18 Apr 2013

Got Moai?

Moai is a type of community I first read about in Dan Buettner’s  book, The Blue Zones: Lessons for Living Longer from the People Who’ve Lived the Longest .  In Okinawa, people form social cooperatives called moai . These informal groups offer emotional, social or even financial assistance to one another.  While moai are often practical in their collaborative purposes, they also provide a way for men and women to share stress during difficult times and to serve as an extended family.
Being a member of a moai offers people everything from long-term friendships to group problem-solving, from financing a business to responding to a personal crisis. The foundation of these groups is trust and these close-knit groups are often an essential part of a person’s sense of well-being.

So what’s this got to do with mojo…or midlife?

How about a longer, better quality life?

Research is proving over and over again that community is a vital part of preventing disease and curing what ails you.  It’s better than quitting smoking or daily exercise! Being happy and strongly supported in community can extend your life up to 10 years.

Lonely people are not happy people. Depression affects 21 million Americans and increases your risk of many chronic diseases such as cancer, heart disease and chronic pain. In today’s society, it’s easy to become socially isolated. Neighbors are less likely to know each other. Coworkers are separated into cubicles until they drive home, isolated in their cars. Cell phones interrupt conversations and computers demand our attention 24/7.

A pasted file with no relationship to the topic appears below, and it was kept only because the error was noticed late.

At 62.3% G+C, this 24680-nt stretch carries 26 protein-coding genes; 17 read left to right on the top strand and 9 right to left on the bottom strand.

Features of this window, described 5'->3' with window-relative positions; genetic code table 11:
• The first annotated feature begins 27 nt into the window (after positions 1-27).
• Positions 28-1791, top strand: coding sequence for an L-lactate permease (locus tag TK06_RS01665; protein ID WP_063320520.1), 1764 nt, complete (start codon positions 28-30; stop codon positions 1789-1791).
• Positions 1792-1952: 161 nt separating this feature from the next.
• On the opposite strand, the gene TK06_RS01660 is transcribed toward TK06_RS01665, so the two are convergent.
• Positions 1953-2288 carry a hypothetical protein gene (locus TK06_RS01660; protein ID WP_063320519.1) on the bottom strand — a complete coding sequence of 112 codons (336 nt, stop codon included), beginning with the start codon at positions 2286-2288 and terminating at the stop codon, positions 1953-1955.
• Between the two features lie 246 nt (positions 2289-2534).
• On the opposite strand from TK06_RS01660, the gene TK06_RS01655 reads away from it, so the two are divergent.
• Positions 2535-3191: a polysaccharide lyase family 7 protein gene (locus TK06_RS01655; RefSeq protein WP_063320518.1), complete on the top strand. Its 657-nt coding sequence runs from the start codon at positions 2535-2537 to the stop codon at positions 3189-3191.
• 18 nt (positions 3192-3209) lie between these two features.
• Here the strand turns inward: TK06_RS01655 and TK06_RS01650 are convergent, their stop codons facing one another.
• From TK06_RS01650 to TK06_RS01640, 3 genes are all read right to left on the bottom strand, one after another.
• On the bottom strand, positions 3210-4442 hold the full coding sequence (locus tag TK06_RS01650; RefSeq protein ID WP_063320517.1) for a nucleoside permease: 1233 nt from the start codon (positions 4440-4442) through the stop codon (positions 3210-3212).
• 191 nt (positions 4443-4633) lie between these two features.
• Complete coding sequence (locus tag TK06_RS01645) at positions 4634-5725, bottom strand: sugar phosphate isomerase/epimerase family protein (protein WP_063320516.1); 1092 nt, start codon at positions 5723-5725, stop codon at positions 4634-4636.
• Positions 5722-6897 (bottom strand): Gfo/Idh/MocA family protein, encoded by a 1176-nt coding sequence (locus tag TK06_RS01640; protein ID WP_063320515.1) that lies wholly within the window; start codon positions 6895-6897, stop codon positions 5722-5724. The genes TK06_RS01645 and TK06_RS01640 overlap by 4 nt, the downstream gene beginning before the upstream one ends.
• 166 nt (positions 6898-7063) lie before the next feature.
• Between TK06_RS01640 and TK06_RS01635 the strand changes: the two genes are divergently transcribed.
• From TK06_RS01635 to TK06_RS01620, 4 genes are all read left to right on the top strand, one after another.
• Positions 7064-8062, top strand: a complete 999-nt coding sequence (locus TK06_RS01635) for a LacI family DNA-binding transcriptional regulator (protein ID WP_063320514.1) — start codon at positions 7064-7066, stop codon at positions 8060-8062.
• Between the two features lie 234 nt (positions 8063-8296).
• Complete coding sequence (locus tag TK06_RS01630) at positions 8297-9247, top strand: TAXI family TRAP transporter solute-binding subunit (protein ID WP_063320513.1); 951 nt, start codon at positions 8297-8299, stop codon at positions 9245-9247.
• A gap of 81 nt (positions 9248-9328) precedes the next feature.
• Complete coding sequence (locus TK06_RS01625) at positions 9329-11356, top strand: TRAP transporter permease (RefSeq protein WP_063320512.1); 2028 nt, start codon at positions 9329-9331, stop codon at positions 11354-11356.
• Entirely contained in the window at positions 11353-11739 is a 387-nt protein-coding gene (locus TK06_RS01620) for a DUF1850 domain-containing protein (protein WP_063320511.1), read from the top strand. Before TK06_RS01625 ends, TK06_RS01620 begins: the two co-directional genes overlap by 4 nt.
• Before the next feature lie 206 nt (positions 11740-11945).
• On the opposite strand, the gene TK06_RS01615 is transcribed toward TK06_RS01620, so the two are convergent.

Social isolation leads to the kind of loneliness that triggers the “fight or flight” response and all of the biochemical badness that comes with it.  Small doses of these biochemicals protect us from bad things, but as a way of life, chronic stress eats away at our minds and bodies.

So, what’s the cure for loneliness?

Beginning to build moai is a great place to start. When I moved to Asheville 5 years ago, I intentionally created community for myself. My nearest and dearest are my “chosen sisters”. These people allow me to just be who I am…no “fitting in” needed.

Creating this kind of community does require something of you. It requires a willingness to be vulnerable, open and authentic…which is not always comfortable. But testing the edges of your comfort zone is where your growth happens. And the long-term payoff of this stretch is huge.

Who doesn’t want to live a longer, healthier happier life?

What about you? Do you have a circle of support? Is it your family? Your neighbors? Your coworkers? Your church? Or, like so many of us, have you come to depend on online technologies to keep you connected? I certainly appreciate the electronic ways of keeping in touch…but there is nothing like a good old-fashioned sit-down with a dear friend (or two).

Whatever your mode of interaction, Barbara Bush’s advice is worth restating: Value your relationships. Care. Share. Listen. And then invite those you care about into a circle of support; form your own moai.

Dr. Anna Garrett

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